The day is finally here! In only five and a half hours, at 00:45 on March 18 (according to the spacecraft's clock), MESSENGER must ignite its main engine and run though a third of its fuel in only 15 minutes in order to enter its planned orbit around Mercury. One-way light time will be about 9 minutes, so it'll be about 00:54 (just before 6 p.m., my time) when the Deep Space Network antennas in Canberra that'll be tracking MESSENGER's signal should hopefully see the Doppler shift in MESSENGER's broadcast frequency that'll signal that the burn is happening.I erred previously in saying that NASA TV would be covering this -- they won't.Turns out NASA TV will, in fact, be broadcasting tonight. Sigh.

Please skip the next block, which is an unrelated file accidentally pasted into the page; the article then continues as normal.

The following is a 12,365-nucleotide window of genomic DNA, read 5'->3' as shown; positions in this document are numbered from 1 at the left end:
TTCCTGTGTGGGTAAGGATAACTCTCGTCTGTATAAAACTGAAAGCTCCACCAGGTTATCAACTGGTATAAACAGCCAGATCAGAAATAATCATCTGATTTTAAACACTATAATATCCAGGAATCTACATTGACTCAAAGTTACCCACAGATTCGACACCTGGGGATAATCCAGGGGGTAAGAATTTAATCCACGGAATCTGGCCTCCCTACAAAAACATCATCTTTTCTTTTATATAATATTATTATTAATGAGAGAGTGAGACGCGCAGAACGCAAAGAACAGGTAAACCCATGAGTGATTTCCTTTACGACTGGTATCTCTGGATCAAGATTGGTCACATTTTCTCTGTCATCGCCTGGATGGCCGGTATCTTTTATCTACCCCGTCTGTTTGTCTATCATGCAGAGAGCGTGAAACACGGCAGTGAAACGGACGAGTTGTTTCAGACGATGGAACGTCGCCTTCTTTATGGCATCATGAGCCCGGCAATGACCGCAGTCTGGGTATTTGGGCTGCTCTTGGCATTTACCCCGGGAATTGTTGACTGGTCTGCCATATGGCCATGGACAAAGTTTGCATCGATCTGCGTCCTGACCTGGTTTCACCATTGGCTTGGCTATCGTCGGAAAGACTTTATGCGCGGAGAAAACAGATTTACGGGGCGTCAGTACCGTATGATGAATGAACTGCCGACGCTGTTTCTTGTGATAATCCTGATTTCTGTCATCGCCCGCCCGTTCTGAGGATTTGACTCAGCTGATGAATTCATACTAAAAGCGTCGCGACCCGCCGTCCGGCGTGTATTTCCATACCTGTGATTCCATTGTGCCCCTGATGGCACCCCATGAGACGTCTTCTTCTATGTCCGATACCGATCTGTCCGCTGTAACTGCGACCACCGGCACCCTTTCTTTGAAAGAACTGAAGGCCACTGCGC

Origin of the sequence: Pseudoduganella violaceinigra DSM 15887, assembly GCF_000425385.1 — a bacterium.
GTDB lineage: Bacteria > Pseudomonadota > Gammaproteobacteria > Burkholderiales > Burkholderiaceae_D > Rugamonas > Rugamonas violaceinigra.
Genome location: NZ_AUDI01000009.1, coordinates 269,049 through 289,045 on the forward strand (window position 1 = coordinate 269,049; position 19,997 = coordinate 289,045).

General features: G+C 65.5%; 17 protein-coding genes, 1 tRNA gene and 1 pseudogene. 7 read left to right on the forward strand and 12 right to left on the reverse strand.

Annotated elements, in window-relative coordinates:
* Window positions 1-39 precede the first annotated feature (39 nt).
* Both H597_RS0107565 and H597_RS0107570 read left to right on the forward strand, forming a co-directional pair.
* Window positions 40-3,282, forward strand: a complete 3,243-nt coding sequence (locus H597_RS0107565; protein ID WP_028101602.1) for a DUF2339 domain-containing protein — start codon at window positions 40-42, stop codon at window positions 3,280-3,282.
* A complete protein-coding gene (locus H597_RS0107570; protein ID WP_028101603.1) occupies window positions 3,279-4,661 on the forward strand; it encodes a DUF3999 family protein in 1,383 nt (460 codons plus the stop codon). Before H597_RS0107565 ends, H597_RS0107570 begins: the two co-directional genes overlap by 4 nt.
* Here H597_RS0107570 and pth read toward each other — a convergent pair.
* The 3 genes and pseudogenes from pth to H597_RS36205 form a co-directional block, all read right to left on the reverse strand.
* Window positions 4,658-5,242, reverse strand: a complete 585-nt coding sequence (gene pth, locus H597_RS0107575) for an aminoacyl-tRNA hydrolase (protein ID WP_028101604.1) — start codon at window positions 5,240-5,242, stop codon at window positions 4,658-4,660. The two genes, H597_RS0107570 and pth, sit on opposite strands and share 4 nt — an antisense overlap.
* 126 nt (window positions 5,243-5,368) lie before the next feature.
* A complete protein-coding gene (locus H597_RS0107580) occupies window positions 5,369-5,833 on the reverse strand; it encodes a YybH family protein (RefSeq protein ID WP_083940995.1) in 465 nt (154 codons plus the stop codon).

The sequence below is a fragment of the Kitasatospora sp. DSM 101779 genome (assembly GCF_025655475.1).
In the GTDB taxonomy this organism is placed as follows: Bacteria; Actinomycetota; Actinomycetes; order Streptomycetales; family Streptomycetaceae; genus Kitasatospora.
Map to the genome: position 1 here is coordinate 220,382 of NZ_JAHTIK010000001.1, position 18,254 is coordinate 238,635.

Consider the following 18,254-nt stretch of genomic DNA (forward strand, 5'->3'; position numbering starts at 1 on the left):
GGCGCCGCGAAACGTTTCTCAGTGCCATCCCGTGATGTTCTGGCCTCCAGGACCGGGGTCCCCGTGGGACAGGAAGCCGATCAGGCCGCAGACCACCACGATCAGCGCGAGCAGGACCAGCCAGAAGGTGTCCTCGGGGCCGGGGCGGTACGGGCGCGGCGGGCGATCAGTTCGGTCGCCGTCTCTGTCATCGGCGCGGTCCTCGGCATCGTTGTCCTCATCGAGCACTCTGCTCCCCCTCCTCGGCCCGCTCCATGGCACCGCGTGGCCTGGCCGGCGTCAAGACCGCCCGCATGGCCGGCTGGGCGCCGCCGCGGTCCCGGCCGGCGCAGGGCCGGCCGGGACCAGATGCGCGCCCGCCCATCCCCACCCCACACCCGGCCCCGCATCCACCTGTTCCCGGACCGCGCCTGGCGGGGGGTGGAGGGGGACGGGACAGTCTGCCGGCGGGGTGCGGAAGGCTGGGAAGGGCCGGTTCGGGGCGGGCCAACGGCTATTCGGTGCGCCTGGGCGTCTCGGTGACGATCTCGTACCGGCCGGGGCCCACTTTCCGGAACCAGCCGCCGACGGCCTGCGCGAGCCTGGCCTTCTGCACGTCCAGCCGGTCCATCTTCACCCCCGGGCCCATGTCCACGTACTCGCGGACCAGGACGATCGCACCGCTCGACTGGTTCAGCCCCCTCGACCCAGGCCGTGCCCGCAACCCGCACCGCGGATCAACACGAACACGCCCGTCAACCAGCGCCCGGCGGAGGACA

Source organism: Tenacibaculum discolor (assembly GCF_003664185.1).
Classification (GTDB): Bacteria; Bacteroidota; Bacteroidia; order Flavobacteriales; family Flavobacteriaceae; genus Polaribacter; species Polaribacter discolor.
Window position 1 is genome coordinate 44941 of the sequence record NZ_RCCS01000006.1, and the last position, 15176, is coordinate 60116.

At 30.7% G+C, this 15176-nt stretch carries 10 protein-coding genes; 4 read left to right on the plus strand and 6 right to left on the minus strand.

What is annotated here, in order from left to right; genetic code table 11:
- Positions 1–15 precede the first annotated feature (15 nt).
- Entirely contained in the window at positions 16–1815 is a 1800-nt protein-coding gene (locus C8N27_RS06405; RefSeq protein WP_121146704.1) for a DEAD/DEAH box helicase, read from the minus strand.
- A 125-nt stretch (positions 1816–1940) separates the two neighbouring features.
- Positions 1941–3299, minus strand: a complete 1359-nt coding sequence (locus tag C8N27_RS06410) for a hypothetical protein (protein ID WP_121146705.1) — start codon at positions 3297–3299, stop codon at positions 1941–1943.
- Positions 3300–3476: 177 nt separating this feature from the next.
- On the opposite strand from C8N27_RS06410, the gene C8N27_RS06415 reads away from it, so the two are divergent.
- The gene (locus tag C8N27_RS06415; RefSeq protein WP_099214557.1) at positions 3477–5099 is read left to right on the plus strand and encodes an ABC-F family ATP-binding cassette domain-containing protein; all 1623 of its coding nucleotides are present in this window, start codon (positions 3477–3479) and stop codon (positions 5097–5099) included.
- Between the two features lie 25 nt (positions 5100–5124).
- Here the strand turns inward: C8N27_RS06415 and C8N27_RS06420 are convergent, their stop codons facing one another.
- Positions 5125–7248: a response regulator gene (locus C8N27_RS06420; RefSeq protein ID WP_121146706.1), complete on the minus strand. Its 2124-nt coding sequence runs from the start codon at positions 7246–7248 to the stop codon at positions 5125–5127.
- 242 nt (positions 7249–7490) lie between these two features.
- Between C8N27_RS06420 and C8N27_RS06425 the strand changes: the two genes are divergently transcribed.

So here is how I plan to follow MESSENGER's Mercury Orbit Insertion (referred to as "MOI" by acronym-happy NASA types):
Eyes on the Solar System'srealtime visual simulation complements Daniel's text-based clock nicely. You can choose whether to view it in spacecraft event time or Earth received time (Earth received time is spacecraft event time plus one-way light time).
MESSENGER's website, which will begin a live webcast at 23:55 UTC / 4:55 p.m. PDT according to the mission website, but 23:30 / 4:30 according to Twitter; I'll certainly be tuned in at the earlier time.